Last year I wrote a blog suggesting that keeping a pet forever no matter what may not always be best for the pet: sometimes we need to swallow our egos and recognize that a particular animal might be better off in some situation other than living with us.

I did not intend to wrestle with this issue personally quite so soon…IMG_1184

London’s breeder, Scott, called and asked if I would consider sending London back to live with him. London’s father Tundra had recently died, and Scott really wanted to continue that line that had produced such excellent offspring. He had a female named Sierra that needed a companion and mate, and he believed London would be a really strong complement to her genetics.

For several weeks I agonized over what is best for London:

London is a remarkable animal – sweet beyond words, extremely smart and willing, possessing some of the best dog skills and language I have ever observed. He loves to train and play, he is good in the house, loves riding in cars, has no resource issues. He has liked every person he has met. London is simply beautiful, perfect in almost every way. The only flaw I ever saw in him is that he sometimes finds new situations overwhelming, and it takes him a while to get past his initial cautiousness. Large movie sets are almost always challenging, with lots of strange sights and noises. While he might have done well on some sets, I felt the odds were too great that London would eventually encounter situations too intense for him to enjoy.

IMG_2720-EditThere is no compelling necessity for London to go anywhere: he absolutely can stay here forever. He has abundant space, lots of animal playmates, a comfortable climate, a pond he loves to splash in, people he adores, and lots of tranquility. He need not ever again go to set, and can simply stay happy at home and be a much-loved pet.

Alternatively, he can go to Scott’s place where he will have a mate and the opportunity to sire splendid pups and will perpetuate a lineage that has produced excellent animals. He will still enjoy adventures if he wants, and he will not likely ever encounter the types of super-intense situations that make him uncomfortable. I can go visit him whenever…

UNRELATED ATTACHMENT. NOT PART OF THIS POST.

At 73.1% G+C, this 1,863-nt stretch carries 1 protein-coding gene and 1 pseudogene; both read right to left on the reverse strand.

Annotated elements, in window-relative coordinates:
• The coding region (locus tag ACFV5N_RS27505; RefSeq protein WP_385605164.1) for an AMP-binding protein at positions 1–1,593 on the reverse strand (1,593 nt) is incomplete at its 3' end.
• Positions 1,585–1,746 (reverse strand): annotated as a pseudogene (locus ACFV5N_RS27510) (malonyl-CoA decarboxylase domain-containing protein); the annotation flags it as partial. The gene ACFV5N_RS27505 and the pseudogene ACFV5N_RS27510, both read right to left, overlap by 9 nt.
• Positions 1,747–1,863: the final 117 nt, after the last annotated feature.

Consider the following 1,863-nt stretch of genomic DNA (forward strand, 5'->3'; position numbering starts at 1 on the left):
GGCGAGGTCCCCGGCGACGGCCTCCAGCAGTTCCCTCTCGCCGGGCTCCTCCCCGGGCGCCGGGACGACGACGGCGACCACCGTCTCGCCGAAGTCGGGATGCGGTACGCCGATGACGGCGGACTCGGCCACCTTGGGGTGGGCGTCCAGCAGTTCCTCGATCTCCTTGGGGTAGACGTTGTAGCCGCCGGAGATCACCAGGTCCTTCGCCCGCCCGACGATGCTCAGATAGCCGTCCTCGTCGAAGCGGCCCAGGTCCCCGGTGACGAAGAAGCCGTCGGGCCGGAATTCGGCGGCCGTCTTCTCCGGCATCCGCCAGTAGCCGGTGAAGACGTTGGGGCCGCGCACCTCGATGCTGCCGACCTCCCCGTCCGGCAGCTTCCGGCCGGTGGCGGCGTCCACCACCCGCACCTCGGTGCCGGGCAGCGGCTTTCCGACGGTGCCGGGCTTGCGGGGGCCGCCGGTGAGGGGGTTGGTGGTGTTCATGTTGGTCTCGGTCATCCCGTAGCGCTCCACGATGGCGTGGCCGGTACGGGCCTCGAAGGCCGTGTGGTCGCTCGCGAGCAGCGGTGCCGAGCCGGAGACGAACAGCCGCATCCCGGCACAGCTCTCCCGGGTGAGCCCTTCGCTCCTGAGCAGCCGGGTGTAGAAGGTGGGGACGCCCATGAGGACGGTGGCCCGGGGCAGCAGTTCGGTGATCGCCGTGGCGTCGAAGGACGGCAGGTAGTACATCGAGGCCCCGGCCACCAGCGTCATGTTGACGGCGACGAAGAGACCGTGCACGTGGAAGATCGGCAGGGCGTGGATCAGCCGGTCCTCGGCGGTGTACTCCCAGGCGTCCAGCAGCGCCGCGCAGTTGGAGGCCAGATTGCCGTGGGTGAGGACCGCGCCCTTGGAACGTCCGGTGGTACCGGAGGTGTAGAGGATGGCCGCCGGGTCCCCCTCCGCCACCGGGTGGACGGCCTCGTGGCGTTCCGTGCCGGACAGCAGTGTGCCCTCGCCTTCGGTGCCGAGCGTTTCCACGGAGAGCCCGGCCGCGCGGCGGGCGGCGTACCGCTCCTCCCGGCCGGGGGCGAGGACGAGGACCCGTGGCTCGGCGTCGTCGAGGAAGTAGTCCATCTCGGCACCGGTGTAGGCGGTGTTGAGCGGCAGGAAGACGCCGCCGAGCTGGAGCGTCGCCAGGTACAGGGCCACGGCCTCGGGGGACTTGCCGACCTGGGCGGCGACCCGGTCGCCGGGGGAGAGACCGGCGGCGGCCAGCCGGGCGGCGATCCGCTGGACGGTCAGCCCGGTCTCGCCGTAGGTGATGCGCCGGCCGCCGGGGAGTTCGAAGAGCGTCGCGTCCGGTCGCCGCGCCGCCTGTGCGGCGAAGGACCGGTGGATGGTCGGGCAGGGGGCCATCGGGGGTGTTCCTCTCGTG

There is no wrong answer here. Both of London’s paths forward are wonderful. But nonetheless, I had to decide…

A few days ago, London went to Scott’s. I love him so very much, and will miss him dearly, but I believe there is a real chance that London will be happier with a mate than without, and if he is ever not happy, we can always bring London back to our place.IMG_5528

He has been at Scott’s for a few days now, and is doing great! Eating well, adoring Sierra, going to the mall, and generally having a great time. He seems to have quickly accepted Scott, and has exhibited no issues at all: Scott is doing a great job of making London feel comfortable and welcome. Is he happier? I cannot know. But so far he seems very happy, and Scott and I will reevaluate frequently and make sure we both believe London continues to know a great life. If in a week, a year, or 10 years we feel that London would be happier back with me, he will always be welcome and cherished. I remain grateful to Scott for trusting us to care for London as we did, and I look forward to meeting the superior pups I hope a thriving London sires!


IMG_5443  IMG_5348




IMG_2924   IMG_4802-Edit

IMG_2930 IMG_0181-2 

  IMG_2834-Edit   IMG_1411

IMG_0356   IMG_0224-2

 August 31, 2015  Posted by at 10:10 pm Tagged with: , , , , , ,